“… a near three-hour arthouse classic, especially if you like films about film and TV making, driving, feet, cinema-going, Los Angeles, more feet; and hanging with the marvellous DiCaprio and Pitt.”
“… Jordan Peele skilfully delivers another great horror film, thanks to clever writing, masterful film production and an incredible cast.”
Produced by: Guy Ritchie, Ivan Atkinson, Bill Block
Story by: Guy Ritchie, Ivan Atkinson Marn Davies
Cast: Matthew McConaughey, Charlie Hunnam, Henry Golding, Michelle Dockery, Jeremy Strong, Eddie Marsan, Colin Farrell, Hugh Grant etc.
**MAY CONTAIN SPOILERS**
THE GENTLEMEN (2020)
Having dipped a big foot in the Hollywood studio pool with franchise hits like Sherlock Holmes and most recently Disney’s live action version ofAladdin (2019), Guy Ritchie is back to the crime genre where he made his mark. His reboot of The Man From Uncle (2015) was very under-rated, and while his King Arthur: Legend of the Sword(2017) didn’t quite work as a swords and geezer epic, Ritchie remains an excellent genre director and almost always produces very entertaining movies.
With Lock, Stock and Two Smoking Barrels (1998), Snatch (2000) and Rock N Rolla (2008), Ritchie excelled at carving himself a name in fast-paced-twisting-crime stories. They are full of hard nuts, femme fatales, dodgy geezers, businessmen, travellers, assassins, gamblers, plus working- and upper-class types all trying to outwit and out do each other in a variety of dodgy dealings. The films also feature fine ensemble casts, crunching violence, colourful language and cracking soundtracks. All of this combines to create fine entertainment all round. It may lack subtlety, suspense and emotion, but crime has never been so much fun.
The Gentlemen (2020) continues Guy Ritchie’s decent form in the gangster comedy genre. Matthew McConaughey is the “Kingpin”, Mickey Pearson, whose underground marijuana empire is about to come under threat from various rival gangs. The plot is essentially a story of a capitalistic hostile takeover with added bullets, punch-ups, YouTube viral videos, boxers, junkies and copious use of the C-word.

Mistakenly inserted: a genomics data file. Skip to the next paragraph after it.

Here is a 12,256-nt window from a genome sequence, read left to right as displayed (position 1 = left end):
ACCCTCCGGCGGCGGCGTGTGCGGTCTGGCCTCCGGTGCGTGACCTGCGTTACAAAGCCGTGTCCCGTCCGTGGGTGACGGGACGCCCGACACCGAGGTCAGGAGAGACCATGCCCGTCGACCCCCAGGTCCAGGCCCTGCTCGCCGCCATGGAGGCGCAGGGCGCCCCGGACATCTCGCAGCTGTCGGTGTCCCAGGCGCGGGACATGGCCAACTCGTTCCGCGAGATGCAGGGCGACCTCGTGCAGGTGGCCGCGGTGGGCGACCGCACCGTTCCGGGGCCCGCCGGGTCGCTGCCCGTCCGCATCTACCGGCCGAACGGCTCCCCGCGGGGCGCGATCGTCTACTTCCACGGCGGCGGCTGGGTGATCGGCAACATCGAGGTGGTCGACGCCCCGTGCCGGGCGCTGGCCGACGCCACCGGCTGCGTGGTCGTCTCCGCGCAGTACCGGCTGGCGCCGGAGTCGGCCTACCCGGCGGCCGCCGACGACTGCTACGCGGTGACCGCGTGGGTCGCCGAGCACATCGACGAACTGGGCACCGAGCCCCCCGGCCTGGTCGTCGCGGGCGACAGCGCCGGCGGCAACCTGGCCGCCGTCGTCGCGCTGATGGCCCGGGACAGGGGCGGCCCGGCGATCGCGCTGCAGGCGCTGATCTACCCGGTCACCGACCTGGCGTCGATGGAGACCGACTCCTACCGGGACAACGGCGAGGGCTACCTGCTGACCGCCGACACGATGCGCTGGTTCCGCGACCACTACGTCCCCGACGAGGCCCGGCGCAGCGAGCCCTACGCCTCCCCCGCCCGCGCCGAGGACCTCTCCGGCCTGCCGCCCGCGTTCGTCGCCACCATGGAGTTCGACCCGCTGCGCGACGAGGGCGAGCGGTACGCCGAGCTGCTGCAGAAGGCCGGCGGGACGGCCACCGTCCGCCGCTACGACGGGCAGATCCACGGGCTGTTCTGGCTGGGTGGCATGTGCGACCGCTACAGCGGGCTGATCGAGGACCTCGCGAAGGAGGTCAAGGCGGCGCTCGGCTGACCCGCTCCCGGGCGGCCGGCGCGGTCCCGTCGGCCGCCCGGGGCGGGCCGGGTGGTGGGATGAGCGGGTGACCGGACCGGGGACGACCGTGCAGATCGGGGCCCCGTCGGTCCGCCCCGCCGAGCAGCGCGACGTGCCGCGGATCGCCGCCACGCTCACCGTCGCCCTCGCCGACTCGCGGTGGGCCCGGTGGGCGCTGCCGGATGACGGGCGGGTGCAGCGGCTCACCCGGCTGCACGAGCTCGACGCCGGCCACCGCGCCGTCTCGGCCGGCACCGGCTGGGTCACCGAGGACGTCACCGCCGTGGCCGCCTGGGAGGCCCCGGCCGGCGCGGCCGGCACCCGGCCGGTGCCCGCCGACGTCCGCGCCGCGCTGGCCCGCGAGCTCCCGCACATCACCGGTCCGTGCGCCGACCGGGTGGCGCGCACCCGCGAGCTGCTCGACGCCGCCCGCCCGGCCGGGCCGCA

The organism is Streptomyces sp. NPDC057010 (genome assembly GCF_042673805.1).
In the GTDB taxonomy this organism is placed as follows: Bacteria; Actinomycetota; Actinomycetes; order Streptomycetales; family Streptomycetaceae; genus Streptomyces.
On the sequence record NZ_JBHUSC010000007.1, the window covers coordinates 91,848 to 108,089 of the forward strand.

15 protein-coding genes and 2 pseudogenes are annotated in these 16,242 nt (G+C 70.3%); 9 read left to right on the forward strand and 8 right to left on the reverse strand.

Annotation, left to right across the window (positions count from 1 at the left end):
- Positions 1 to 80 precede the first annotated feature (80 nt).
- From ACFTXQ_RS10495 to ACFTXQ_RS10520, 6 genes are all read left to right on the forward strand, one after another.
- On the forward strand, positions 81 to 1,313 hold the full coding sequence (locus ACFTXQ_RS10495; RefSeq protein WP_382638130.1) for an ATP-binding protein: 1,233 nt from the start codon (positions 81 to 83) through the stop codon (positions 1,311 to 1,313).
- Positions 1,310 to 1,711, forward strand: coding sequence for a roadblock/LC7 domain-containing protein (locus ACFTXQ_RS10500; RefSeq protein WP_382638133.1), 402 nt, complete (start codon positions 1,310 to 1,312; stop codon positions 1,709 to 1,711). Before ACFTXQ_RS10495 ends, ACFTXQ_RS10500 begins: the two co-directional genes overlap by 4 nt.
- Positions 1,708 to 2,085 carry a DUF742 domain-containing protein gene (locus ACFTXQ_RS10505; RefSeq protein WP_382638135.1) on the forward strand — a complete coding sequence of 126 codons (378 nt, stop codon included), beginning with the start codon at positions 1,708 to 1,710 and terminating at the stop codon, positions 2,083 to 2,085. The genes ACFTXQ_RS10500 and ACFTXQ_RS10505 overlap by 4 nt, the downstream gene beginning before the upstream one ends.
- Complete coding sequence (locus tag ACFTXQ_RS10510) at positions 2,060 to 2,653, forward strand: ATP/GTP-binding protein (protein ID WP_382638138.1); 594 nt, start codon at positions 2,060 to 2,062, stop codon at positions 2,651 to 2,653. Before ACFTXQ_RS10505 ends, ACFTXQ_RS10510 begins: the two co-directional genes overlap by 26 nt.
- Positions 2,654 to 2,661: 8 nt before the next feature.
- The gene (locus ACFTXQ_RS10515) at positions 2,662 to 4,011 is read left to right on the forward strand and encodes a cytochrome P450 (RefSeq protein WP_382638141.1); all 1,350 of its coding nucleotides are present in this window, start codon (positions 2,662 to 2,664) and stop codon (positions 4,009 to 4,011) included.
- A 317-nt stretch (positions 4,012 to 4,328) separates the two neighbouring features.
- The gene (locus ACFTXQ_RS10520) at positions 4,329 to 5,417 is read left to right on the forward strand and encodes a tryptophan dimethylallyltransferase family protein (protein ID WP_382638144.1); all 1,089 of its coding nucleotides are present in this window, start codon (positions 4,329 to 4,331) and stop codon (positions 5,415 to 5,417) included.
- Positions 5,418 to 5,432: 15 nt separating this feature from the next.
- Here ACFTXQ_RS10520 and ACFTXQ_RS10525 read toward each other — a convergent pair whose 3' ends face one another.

Ritchie may not be everyone’s cup of tea, but he certainly knows how to put together a movie. Using lashings of music to compliment the freeze frames, voice-overs, whip-pans, flashbacks, flash-forwards, close-ups, canted frames, slow motion and anything else that smashes the story along is fine by me. Plus, don’t forget the over-the-top, but ever quotable zinging dialogue and the unreliable narrator that is Hugh Grant’s weasly tabloid newspaper investigator. Grant is the standout performer here along with Colin Farrell and Charlie Hunnam’s cool but deadly fixer and second-in-command. Able support also comes from Jeremy Strong, Michelle Dockery, Eddie Marsan and Henry Golding.
Overall, The Gentlemen (2020) is not a particularly subtle film. In fact, many may find the language rather offensive in this age of the woke generation. Don’t get me wrong I’m all for political correctness and equality, but sometimes it’s just great to have a laugh and Ritchie provides this in many hilarious scenes of action and dialogue. There’s an element of substance provided in regard to the destruction drugs can cause and very mild analysis of England’s class system. However, such themes only skim the surface in what is a wonderfully irreverent, over-the-top, violent, offensive and entertaining crime comedy.
STAR WARS: THE RISE OF SKYWALKER (2019) – MOVIE REVIEW
Directed by: J.J. Abrams
Produced by: Kathleen Kennedy, J.J. Abrams, Michelle Rejwan
Screenplay/Story by: J.J. Abrams, Chris Terrio, Derek Connolly, Colin Trevorrow – based on characters created by George Lucas
Cast: Carrie Fisher, Mark Hamill, Adam Driver, Daisy Ridley, John Boyega, Oscar Isaac, Naomi Ackie, Domhnall Gleeson, Anthony Daniels, Lupita Nyong’o, Keri Russell, Richard E. Grant etc.